Dating back to last December, when Mansfield Legacy’s 2016 season ended, it was bandied about that Broncos’ standout safety Jalen Catalon could see time at quarterback this season. That finally happened recently at Crowley, and the results probably won’t surprise anyone.
Catalon played quarterback as a freshman, so it’s not that he’s new to the position. But following a breakout year defensively as a sophomore — when he was named the AP Class 5A Defensive Player of the Year — it seemed illogical to remove him from that side of the ball.
Through the offseason, Legacy coach Chris Melson and his staff worked on schemes and packages to ensure Catalon could contribute offensively this year while still playing a vital role on defense.
“He’s one of our best players, so he’s going to play as much as we can get him to play,” Melson said. “You try to get your difference makers on the field as much as possible.”
Premium content for only $0.99
For the most comprehensive local coverage, subscribe today.
After starting the game at his normal safety position against Crowley, Catalon was inserted under center in the second quarter.
I’m a defensive player at heart, but everybody loves to score.
“I got chills a little bit, but at the same time I was ready,” Catalon said. “It was basically my first time to play quarterback on the varsity level, so it was kind of new and I had to adjust to it, but once I got the feel of it, everything else became normal and everything came natural. It felt a little weird, but it felt good.”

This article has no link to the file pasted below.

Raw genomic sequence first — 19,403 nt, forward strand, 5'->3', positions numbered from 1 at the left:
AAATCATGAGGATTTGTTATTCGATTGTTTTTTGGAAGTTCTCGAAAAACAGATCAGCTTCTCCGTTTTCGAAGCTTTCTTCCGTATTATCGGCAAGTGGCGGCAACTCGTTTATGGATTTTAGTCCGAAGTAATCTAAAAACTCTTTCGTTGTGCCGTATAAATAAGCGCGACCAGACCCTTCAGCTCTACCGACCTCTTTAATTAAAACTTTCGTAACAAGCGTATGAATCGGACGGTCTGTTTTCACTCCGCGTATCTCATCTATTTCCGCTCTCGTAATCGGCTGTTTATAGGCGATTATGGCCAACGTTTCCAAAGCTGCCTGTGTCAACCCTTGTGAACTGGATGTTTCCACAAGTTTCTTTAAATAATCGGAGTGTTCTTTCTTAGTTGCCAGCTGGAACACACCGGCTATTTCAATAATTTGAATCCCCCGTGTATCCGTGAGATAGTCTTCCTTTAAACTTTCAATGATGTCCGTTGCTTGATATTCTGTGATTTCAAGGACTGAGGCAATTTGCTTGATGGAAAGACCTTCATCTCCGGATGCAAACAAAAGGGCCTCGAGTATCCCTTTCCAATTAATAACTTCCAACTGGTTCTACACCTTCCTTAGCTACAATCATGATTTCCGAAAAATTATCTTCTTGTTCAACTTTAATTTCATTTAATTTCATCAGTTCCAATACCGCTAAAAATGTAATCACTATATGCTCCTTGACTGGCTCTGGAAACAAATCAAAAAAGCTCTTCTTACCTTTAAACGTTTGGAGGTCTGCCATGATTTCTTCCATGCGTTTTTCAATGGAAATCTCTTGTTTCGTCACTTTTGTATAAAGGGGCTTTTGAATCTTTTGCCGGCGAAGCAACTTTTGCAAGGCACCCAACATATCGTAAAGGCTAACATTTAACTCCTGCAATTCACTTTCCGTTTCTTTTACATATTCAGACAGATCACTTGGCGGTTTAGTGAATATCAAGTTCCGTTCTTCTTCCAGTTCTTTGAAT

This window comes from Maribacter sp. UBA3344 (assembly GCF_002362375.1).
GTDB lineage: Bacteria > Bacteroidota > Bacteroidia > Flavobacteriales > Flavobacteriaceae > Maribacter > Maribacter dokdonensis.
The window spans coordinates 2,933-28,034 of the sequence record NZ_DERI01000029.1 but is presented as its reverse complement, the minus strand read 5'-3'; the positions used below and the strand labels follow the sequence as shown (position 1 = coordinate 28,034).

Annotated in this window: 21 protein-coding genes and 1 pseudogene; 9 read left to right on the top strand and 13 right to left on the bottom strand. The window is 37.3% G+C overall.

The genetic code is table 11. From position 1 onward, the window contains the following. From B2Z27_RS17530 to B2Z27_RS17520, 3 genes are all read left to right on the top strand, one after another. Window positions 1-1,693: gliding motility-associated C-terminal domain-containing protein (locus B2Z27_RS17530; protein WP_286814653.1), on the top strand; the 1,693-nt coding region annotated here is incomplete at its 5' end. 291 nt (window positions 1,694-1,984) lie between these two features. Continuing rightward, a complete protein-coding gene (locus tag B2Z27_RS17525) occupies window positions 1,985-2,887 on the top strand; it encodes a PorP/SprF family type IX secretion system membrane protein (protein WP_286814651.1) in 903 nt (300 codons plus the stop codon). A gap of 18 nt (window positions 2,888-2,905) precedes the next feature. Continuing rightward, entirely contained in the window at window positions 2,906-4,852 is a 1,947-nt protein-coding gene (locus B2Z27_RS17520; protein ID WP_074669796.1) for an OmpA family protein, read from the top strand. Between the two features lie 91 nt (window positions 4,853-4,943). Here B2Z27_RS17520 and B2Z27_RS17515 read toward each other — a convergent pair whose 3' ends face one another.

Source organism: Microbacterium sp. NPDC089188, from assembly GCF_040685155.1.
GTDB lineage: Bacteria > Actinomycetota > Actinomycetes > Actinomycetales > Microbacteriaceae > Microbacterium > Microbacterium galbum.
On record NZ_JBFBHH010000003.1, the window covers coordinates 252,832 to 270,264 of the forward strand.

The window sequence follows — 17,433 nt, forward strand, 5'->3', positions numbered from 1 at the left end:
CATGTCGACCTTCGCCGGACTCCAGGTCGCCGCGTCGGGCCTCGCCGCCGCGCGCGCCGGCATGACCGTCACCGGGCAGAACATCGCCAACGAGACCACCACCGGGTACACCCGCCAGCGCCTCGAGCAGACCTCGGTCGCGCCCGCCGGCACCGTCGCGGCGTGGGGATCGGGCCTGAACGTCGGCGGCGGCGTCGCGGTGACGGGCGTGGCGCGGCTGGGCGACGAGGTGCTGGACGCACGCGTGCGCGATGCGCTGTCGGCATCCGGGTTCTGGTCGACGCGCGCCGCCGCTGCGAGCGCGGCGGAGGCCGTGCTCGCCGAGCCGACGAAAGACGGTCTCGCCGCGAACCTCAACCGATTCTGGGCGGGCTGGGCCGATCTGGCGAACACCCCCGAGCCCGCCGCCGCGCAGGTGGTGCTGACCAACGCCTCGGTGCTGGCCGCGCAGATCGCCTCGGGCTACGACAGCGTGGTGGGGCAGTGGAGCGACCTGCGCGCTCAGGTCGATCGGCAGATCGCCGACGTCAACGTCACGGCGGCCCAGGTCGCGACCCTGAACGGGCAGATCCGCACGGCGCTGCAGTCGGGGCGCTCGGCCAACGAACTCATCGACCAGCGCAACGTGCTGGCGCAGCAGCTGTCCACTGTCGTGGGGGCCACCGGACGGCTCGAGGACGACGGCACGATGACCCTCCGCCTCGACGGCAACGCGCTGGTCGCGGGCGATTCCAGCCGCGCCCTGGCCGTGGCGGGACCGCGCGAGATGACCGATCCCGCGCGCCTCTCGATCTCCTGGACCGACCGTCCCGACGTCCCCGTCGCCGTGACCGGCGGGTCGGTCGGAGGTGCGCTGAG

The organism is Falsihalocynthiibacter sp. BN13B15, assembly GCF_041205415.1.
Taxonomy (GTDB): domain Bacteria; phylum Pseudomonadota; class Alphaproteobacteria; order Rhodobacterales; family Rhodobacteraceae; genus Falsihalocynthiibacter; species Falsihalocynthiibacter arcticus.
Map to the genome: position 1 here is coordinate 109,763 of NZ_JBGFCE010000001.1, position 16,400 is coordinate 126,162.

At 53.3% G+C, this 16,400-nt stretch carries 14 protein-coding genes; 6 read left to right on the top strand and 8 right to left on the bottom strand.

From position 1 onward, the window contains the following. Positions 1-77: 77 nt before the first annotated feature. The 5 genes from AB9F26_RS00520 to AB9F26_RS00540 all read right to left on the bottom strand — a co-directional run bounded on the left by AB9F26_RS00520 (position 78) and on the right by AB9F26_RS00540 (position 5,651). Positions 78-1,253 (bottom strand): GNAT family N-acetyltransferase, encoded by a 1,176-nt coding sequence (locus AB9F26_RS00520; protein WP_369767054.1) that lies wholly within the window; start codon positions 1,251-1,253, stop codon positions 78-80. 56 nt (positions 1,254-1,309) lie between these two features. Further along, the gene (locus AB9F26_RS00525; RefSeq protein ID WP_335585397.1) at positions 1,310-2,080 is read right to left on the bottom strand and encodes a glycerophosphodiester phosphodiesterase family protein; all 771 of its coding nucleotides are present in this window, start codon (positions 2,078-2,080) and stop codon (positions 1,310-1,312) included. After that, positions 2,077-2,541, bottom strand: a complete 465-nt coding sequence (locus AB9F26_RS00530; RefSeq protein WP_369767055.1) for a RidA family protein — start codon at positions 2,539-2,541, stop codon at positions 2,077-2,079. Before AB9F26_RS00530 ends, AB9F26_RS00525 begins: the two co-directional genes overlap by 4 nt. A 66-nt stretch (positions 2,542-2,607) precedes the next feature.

Catalon responded to the situation by completing four of five passes for 62 yards. He ended the night with 41 yards rushing on nine attempts. He scored on one of those rushes, a 23-yard touchdown in which he lined up as a receiver before getting the ball on a sweep.
Oh, and for good measure, he had an interception on defense in the first half.
“Coach told me before the game I might get my number called for a couple of drives, but I didn’t expect it to be longer than that,” Catalon said. “I thought it would be a couple of plays designed for me and then I’d be on defense most of the time. It was definitely a new look.”
“It’s a situational thing,” Melson said. “If we feel like we need a spark or feel like we want the defense to see something different because he’s a different threat than Cam [Clark], you can put him in there in certain situations. We felt like it was a good time to do it, and he did a great job.”
Melson said Catalon will likely see snaps at quarterback in every game going forward. That will give state-ranked Aledo something new to think about before their anticipated matchup Sept. 15 in Aledo.
But will using Catalon increasingly on offense impact the defense? Melson said he’s confident in other players who can fill that safety role, including starting receiver Nathan Rooney, who did so against Crowley.
Catalon admits it’s weird standing on the sideline watching the defense.
“It was a new feeling because usually I’m always out there on defense,” he said. “You have to accept your role on the team if you’ve got to do both. Right now I’m just accepting my role as playing both offense and defense and knowing I might not be on defense every single play.”
No matter how many plays Catalon gets on offense, he still considers himself a defensive player and calls himself a safety – who sometimes plays quarterback.
“I’m a defensive player at heart, but everybody loves to score. So when I did score [against Crowley], it was a nice feeling to know I put the team in a good position. I’m defensive at heart, but whatever I can do to help the team win.”